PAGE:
“Reading is to the mind what exercise is to the body.” – Joseph Addison
Inside the Mind of a Bookworm.
I adore books.
It’s no secret to everyone in my grade. a) They’re my friends and know me, b) they’re my enemy and I pretend to actually read a book to avoid eye contact, or c) they don’t know me, but hear from other people that I’m a weird booko.
I dunno. I guess that’s all the possible scenarios.
I’ve read books like Everything Left Unsaid by Jessica Davidson; The White Rabbit Chronicles by Gena Showalter; and I even had a classics phase during which I successfully completed A Portrait of the Artist by a Young Man by James Joyce and the magnificently horrible Great Expectations. Charles Dickens. Of course it had to be you.
I used to surround myself with books and books before my transition into high school.
Before I wrote this, I was constantly thinking about the social lives and state of mind that avid readers experienced. Maybe there’s scientific evidence in a dark corner of the world wide web, but I decided to jump into this pretty much blind. And bravely.
I’m examining my own mind.
In primary school, I had one or two close friends. We were all avid readers and talked about books a lot. There was no event that brought us closer together, but there wasn’t anything that drew us further apart.
We weren’t very social people. At recess it was reading, and at lunch it was reading. Or going to the library if we had finished the book we were reading.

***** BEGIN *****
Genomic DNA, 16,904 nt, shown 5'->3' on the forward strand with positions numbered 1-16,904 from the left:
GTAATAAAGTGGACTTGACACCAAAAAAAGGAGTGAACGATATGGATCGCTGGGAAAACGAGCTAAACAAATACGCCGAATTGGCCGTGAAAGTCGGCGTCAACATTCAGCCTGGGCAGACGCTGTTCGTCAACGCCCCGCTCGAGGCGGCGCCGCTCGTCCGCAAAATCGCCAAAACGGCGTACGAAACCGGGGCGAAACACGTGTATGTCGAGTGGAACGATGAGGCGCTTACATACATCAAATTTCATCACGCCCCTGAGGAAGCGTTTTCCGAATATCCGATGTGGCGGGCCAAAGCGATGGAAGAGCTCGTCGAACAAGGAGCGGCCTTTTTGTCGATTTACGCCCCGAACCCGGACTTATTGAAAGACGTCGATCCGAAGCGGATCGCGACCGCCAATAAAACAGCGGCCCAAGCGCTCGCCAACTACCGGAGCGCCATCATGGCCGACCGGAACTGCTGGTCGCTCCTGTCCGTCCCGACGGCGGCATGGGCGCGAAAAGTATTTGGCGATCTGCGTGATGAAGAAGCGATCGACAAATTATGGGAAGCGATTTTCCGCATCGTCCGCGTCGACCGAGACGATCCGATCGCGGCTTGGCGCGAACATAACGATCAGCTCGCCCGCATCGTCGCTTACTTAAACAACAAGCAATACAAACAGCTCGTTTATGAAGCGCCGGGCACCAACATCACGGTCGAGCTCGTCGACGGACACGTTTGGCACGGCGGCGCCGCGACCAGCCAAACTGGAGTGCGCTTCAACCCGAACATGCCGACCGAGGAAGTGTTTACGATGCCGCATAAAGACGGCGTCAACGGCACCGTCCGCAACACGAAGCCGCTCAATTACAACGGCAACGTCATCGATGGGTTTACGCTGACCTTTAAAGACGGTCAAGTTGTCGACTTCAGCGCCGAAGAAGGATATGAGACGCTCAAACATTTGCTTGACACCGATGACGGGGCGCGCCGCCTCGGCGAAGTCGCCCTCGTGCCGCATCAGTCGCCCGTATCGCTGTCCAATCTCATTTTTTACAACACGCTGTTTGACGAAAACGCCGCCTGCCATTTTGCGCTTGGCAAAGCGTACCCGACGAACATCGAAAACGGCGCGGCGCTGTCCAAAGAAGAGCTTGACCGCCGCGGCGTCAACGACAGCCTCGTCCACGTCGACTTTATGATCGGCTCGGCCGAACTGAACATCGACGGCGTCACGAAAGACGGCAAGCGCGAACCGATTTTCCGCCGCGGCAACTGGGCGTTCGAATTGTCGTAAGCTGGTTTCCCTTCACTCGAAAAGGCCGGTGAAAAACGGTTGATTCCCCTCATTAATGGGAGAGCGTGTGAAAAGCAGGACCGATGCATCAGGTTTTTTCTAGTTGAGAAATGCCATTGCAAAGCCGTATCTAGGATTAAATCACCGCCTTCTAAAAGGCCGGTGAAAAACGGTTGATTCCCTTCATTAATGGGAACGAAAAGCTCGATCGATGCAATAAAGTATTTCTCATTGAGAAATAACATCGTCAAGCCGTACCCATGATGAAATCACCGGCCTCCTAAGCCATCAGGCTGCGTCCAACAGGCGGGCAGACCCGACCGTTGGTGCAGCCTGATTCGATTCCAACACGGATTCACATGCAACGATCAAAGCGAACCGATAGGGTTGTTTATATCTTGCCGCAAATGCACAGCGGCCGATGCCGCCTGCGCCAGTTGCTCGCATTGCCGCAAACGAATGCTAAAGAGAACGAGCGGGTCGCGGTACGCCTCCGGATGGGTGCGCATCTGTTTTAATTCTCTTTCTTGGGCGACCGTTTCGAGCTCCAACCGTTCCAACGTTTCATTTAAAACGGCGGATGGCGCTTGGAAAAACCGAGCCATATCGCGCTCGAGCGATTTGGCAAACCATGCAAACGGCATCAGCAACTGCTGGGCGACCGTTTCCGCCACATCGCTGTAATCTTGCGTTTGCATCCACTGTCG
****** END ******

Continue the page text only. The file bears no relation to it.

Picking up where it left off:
Back then I probably read close to thousands of hours of my own accord, in addition to what we were forced to read from tedious textbooks.
Our brains have specific anatomy.
Where each part is allocated abilities, those abilities have their own bookworm-specific descriptions.
Judgement and memory: deciding whether your book is worth reading and wondering what it is you actually just read.
Heart beat and blood pressure: OMG! Please don’t die! You can’t die! Please! I love you! … Murderer, I hate you.
Vision: that moment when you try to read without your glasses.
More vision: blindness really is a struggle.
Balance and coordination: you fall after a cliff-hanger, and your chair goes with you. Everyone else falls and contorts around you.
Language and reading: the incorrect and uneducated assumption that you have dyslexia when “Great Expectations” is beyond your capabilities.
It’s like Stalker, a TV series cut off after only 20 episodes.
So here we are, inside the mind of a bookworm. It’s ridiculously blinding and happy. It’s bursting with colours and flavours and scars and climaxes of the imagination, beyond comprehension.
A reader’s mind contains the poetry of so many characters. We’re dreaming, but we’re awake. We’re sleeping, but we’re more conscious than ever.
What exhilaration we avid readers feel!